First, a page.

Bio-spirituality, a concept introduced in this article which includes embodiment, faith, health and daily worship, represents the relationship between spiritual belief and the natural environment. Related data were collected by carrying out interviews with devotees not only inside religious places such as temples but also outside of them. The findings indicate that Hare Krishna devotees have the most explicitly bio-spiritual motivations for vegetarianism and the data reveals three interrelated themes which constitute bio-spirituality in Hare Krishna social life. One of the most representative elements is about how ‘God’ or Krishna is perceived. Some people vehemently believe that ‘God is a vegetarian’ which means that adopting a vegetarian diet is a significant doctrine for the Hare Krishna.

Greenhouse gas emission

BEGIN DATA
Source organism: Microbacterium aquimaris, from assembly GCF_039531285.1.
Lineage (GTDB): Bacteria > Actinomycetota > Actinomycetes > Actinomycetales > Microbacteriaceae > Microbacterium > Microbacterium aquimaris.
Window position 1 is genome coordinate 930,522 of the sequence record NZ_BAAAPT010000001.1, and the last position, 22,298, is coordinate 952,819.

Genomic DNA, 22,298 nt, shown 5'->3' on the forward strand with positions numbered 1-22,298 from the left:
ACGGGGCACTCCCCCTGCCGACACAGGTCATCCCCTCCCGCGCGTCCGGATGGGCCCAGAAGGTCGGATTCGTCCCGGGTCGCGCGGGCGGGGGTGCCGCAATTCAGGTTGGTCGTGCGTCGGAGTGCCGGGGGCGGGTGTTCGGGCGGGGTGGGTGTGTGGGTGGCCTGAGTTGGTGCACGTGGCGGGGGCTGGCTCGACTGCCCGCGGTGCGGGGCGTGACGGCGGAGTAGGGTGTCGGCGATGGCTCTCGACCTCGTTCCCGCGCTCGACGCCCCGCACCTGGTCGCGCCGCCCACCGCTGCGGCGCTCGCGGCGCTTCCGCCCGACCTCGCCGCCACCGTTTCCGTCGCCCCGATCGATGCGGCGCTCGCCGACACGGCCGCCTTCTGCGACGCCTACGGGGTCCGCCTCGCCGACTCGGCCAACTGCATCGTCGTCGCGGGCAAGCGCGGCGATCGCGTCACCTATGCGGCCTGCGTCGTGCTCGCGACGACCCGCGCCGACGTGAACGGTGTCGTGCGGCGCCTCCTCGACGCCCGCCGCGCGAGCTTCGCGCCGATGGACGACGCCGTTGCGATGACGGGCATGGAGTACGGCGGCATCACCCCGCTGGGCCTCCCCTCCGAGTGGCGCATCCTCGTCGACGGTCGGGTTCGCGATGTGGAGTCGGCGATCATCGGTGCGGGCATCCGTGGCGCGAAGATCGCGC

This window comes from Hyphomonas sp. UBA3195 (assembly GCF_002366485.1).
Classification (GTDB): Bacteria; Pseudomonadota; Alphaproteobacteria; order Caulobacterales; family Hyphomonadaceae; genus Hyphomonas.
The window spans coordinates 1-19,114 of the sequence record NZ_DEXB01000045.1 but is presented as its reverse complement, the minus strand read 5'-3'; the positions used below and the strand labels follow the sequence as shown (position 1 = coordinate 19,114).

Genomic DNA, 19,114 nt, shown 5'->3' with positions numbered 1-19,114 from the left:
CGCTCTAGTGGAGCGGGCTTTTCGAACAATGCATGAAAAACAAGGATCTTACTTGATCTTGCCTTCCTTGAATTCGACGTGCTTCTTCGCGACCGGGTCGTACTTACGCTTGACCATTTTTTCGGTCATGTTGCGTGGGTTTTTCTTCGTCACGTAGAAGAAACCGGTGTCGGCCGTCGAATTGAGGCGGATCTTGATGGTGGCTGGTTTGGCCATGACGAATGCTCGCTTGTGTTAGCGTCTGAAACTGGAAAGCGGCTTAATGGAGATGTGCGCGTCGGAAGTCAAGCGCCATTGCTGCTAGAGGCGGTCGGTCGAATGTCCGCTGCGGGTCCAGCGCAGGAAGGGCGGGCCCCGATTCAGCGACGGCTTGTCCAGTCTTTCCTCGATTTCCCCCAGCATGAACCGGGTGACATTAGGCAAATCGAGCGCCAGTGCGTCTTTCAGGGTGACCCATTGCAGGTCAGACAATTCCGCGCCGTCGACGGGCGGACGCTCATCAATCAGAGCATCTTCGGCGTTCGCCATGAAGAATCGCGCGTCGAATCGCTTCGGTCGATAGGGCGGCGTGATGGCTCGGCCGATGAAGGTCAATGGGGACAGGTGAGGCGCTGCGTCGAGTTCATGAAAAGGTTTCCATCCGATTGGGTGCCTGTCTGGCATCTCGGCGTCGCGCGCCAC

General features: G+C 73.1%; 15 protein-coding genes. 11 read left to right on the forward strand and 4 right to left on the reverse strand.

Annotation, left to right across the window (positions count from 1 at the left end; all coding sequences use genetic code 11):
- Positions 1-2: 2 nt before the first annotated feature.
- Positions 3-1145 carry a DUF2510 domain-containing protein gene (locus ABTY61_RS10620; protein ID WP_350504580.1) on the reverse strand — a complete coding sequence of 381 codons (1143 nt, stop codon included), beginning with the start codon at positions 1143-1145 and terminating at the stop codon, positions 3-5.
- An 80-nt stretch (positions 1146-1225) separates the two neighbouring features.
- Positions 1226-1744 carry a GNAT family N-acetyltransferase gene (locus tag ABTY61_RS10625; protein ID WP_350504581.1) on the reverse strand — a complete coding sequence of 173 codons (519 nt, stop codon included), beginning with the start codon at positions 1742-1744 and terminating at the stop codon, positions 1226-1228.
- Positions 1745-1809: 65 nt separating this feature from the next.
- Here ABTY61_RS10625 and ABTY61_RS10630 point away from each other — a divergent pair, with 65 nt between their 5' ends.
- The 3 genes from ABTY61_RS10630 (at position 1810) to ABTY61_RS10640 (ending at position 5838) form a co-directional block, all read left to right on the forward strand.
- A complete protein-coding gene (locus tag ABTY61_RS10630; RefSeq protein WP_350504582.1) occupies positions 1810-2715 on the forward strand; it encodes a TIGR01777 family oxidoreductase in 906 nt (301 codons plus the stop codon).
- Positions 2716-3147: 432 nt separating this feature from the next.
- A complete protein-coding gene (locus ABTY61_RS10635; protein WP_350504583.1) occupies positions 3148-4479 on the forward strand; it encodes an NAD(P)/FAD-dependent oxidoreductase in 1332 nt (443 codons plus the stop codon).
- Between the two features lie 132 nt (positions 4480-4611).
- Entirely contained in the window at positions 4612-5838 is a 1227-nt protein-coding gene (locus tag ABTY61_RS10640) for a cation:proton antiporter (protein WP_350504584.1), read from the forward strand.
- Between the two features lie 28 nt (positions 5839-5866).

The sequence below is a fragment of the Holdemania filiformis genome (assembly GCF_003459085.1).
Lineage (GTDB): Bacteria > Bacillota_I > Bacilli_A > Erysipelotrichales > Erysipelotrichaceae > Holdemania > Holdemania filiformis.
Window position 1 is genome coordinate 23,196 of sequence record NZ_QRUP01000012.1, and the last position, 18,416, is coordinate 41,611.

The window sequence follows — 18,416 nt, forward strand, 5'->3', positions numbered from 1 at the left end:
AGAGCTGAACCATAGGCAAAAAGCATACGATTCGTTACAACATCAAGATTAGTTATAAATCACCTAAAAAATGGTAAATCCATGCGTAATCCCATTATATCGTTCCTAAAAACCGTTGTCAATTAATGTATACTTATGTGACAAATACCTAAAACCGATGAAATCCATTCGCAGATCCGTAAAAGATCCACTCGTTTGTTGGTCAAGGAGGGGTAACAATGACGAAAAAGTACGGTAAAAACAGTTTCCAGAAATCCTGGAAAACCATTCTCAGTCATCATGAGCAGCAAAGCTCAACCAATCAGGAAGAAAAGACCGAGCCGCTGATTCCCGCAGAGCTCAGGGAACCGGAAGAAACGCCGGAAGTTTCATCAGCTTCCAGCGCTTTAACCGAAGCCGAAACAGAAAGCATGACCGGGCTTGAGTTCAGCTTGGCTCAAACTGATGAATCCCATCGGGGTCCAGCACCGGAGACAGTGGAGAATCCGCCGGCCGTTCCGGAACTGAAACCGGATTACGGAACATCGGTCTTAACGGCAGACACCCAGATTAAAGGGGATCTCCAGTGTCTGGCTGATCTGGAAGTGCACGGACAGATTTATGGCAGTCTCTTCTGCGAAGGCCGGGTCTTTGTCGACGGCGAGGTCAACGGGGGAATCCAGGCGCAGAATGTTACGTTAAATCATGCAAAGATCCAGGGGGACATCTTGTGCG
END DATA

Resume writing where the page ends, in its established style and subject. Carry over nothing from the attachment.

Reducing meat consumption substantially by choosing vegetarian dietary patterns is important to cut off the amount of greenhouse gas emission. Steinfeld et al examined the influence of vegetarian Mahayana Buddhists on global warming or greenhouse gas emissions. They showed that the total reduced equivalent greenhouse gas emissions by Mahayana Buddhists having vegetarian and vegan diets are 48.23 million metric tons of carbon dioxide, which accounts for respectively 11.3% and 8.9% of the annual greenhouse gas emissions from France and the UK in 2012. This estimation proves that the vegetarian Mahayana Buddhists have a positive impact on the environment and emphases the meaning of adopting a vegetarian diet. Related data of this research such as meat consumption was collected from Buddhists in certain groups from different countries or regions where Mahayana Buddhism dominant, including China, Japan, South Korea, Taiwan, Hong Kong and Singapore. One of the major sources of anthropogenic greenhouse gas emissions is the livestock industry (Steinfeld 2006). To combat global warming, people can reduce their carbon footprints by changing their food consumption behaviour from a non-vegetarian diet to a semi-vegetarian diet or a vegan one.